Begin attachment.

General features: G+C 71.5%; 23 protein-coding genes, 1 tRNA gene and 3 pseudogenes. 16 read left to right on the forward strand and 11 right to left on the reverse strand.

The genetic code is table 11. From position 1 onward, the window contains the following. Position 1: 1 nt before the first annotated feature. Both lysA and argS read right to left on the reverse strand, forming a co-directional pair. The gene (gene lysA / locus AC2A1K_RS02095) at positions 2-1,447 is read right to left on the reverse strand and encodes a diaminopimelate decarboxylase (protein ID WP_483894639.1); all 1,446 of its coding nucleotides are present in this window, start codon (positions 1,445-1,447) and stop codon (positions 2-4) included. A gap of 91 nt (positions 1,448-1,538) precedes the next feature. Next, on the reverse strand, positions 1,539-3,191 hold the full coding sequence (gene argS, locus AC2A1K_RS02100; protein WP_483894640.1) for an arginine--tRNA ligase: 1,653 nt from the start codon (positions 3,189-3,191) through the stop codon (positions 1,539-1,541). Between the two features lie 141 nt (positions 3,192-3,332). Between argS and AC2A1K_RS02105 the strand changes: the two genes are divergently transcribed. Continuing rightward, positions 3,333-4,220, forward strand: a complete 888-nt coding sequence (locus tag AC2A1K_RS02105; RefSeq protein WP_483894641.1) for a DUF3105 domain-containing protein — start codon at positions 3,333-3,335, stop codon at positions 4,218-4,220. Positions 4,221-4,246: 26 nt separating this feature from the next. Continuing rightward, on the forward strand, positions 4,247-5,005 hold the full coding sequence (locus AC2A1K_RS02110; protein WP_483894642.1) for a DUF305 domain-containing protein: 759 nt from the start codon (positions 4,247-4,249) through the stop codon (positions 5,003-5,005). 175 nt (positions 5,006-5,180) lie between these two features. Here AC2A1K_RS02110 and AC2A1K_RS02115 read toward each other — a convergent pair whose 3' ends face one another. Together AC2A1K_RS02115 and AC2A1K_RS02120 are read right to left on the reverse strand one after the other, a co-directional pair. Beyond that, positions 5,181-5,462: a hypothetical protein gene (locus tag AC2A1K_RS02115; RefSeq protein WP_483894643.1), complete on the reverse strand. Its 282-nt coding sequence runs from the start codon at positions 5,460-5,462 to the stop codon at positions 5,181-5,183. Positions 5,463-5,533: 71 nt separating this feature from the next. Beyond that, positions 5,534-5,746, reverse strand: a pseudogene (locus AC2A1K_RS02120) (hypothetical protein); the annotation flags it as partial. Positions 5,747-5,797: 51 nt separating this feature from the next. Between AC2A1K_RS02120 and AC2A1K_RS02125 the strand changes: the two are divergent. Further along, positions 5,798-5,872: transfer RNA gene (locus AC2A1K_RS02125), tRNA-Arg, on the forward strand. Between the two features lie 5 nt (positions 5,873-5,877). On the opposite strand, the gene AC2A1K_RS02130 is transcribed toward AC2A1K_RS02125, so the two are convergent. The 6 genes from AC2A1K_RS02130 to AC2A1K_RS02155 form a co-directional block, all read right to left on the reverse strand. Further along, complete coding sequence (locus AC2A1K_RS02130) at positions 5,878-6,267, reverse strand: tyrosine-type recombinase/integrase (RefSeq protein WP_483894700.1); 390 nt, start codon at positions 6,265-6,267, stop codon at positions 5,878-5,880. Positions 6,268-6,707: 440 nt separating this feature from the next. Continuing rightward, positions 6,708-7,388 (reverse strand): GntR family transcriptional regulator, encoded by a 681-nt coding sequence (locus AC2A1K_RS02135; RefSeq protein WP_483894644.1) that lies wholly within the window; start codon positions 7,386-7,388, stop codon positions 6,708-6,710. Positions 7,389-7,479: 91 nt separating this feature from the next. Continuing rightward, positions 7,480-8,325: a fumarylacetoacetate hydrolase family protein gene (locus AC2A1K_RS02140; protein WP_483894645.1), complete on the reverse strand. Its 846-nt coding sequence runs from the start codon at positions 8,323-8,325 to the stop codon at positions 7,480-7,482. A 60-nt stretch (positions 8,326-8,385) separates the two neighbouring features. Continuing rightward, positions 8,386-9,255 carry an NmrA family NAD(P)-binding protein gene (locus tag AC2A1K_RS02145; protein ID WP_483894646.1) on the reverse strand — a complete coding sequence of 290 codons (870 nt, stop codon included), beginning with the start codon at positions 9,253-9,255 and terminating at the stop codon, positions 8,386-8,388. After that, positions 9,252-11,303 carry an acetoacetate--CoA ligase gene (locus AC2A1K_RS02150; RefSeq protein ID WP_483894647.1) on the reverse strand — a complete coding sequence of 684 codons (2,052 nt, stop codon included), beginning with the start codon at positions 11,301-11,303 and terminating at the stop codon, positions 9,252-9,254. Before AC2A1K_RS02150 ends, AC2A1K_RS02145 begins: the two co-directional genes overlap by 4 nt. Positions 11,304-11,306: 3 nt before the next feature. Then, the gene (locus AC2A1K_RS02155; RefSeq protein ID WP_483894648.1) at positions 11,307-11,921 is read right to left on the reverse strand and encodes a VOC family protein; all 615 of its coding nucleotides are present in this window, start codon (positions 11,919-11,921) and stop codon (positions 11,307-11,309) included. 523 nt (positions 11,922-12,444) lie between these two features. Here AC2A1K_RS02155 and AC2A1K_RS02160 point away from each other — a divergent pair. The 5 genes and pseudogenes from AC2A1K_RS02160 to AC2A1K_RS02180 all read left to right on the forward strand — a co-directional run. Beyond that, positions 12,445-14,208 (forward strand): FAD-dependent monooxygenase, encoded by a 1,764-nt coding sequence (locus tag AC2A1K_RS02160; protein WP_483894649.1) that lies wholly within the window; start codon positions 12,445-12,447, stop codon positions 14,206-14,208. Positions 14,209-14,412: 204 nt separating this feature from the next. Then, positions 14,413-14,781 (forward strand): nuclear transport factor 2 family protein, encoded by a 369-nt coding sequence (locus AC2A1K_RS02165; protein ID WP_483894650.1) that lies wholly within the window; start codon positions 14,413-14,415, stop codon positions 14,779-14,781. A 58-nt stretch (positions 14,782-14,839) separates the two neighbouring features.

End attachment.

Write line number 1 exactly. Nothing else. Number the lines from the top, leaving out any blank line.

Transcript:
General features: G+C 71.5%; 23 protein-coding genes, 1 tRNA gene and 3 pseudogenes. 16 read left to right on the forward strand and 11 right to left on the reverse strand.